Who are you? What do you do?
I am a visual artist who is primarily interested in material language and language as material.
Where are you from?
Your style in three words?
Reading, not reading.
Your weakness? Your strength?
Sometimes not listening enough/ I can still kickflip
What makes you different?
I’m not and no one is.
When did you decide to become an artist?#
I have always been interested in art, it is something enjoyable; whenever possible I wanted to be in a situation where I could make things and see how they exist in the world, to stand back and see how it functions in relation to its surroundings.
What do you find fascinating about the creative process?
I currently make paintings or things that operate as paintings and having studied sculpture, painting is something fairly new to me. I feel as though I’m making paintings but thinking like it’s a structure; it’s like the paintings are being built rather than painted. It’s fun because I get to act the role of the painter by using these materials and crafting them in a certain manner but I do not feel like I’m a painter.
A few words about your favourite creation?
6X6 Grisley is one of my favourite pieces, the balance and space of it just works. My use of language always takes the form of a grid (there are 6 letters in a word, so there are 6 words) the image or meaning depicted by those words is of no importance at all, it’s a means to create a form. I find it interesting that people are drawn to the language as an entry into the work, some kind of signifier where the opposite is true. I felt that this text based form sat particularly well on this piece.
Someone elses work who inspires you?
I’m a huge admirer of Ed Rucha and his use of text; the ambiguity and disconnect between image and text is really interesting. Some others whose surfaces and textures are really great include Asger Dyvad Larsen, Wolfgang Voegele and David Ostrowski.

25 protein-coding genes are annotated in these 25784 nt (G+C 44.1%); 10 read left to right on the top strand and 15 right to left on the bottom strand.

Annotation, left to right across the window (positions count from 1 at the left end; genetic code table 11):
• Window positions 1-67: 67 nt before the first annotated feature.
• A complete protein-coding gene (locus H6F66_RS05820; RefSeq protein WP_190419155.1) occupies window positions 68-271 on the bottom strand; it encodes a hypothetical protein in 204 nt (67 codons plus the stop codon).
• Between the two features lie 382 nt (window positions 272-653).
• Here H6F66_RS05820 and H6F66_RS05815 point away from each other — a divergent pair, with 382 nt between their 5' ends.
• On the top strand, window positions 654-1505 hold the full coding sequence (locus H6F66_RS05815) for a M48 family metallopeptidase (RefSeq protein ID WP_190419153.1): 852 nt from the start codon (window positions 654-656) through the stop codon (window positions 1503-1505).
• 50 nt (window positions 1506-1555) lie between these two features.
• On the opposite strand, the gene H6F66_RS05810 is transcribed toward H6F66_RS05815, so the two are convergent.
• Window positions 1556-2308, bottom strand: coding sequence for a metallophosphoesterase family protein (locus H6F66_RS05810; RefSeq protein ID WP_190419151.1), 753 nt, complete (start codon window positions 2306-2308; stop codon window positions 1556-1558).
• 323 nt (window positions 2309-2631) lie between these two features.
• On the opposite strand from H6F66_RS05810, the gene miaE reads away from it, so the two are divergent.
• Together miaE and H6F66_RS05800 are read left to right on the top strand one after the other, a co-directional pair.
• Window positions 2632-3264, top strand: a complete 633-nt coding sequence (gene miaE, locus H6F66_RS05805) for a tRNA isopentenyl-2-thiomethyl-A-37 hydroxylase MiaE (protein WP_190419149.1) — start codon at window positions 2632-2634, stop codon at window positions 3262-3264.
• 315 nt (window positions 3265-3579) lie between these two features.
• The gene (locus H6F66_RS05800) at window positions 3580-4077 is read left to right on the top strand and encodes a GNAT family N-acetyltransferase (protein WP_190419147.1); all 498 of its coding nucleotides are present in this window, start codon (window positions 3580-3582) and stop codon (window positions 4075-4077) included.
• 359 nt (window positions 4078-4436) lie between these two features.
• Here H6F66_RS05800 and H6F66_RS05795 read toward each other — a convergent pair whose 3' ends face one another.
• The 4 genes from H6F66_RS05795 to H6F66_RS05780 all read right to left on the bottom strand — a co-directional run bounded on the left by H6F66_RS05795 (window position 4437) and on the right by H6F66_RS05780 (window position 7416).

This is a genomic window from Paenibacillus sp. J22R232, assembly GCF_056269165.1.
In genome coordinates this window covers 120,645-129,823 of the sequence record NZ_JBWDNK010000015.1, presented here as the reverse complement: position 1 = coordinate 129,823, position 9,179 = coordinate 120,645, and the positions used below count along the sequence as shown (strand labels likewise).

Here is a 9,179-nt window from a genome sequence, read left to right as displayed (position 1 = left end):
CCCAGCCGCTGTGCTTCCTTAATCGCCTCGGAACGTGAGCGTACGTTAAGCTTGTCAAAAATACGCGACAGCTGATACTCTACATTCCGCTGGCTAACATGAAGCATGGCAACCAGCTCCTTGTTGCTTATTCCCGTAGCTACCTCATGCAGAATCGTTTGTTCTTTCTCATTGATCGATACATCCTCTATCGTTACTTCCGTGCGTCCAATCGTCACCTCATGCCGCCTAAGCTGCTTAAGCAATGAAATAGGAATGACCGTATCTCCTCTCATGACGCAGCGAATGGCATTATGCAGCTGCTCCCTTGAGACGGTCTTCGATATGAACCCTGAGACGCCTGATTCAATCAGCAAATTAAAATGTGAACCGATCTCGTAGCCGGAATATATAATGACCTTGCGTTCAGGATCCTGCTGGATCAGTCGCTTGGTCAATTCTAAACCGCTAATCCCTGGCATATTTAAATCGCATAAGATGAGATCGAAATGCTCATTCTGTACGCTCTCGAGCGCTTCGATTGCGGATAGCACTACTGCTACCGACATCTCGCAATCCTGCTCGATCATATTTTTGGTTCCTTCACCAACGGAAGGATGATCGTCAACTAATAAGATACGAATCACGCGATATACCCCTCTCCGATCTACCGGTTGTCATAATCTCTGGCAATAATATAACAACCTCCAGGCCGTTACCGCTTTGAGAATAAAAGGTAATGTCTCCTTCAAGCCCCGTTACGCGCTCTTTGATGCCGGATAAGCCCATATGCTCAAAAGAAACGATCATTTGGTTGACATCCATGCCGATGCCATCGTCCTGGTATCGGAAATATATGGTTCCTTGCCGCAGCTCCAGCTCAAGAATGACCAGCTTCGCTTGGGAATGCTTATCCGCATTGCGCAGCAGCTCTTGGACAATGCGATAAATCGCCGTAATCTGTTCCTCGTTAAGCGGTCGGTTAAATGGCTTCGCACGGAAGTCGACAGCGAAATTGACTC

Who would you like to work with someday and why?
It would be cool to chat to Lawrence Weiner about words.
A new project coming up or an idea you want to work on?
I’m interested in taking the blue frames out of the paintings and having them exist as wall based sculptures. I have made a few out of wood but would really like to have some done in steel. The blue frames act like spacing between the text based works, they are the paragraph breaks and punctuation. Taking these from a flat plain to a physical one would be exciting.
Finish the sentence „More important than my career is…“
All the big problems in the world.
2020: Where are we going?
Hopefully back to something resembling normality but with lessons learnt and smarter people steering the ship. And gigs again!
Your city’s favourite spots?
@17gramscoffee lovely little spot in Brighton, good coffee and vegan cakes. And of course, the beach.
Put on your future vision glasses: What direction is our generation moving in, what will our world look like in 50 years?
Everything will be faster and that won’t be a good thing. I think art will still be a standard bearer for crossing all platforms, as new technologies emerge artists will find ways of using it, but also maintain traditions – paint will always be paint.
What would you do if you could change the world?
Slow it down and ensure people get on a bit better.
If the universe is everything and it’s expanding, what is it expanding into?
Something we will never find the end of.
Tell us about your future plans…
I would like to expand my work into larger pieces, bigger blue frame works, really push the potential of the current visual language I’m working with. Learn to switch flip.
Last but not least: what is your favourite Song?
It depends on the moment but a recent find is Regulate, their album ‘In the Promise of Another Tomorrow’ is great, 11:13 kicks it off a treat.
One last statement please: „Wood or stone, gold or art?“
Stone and Art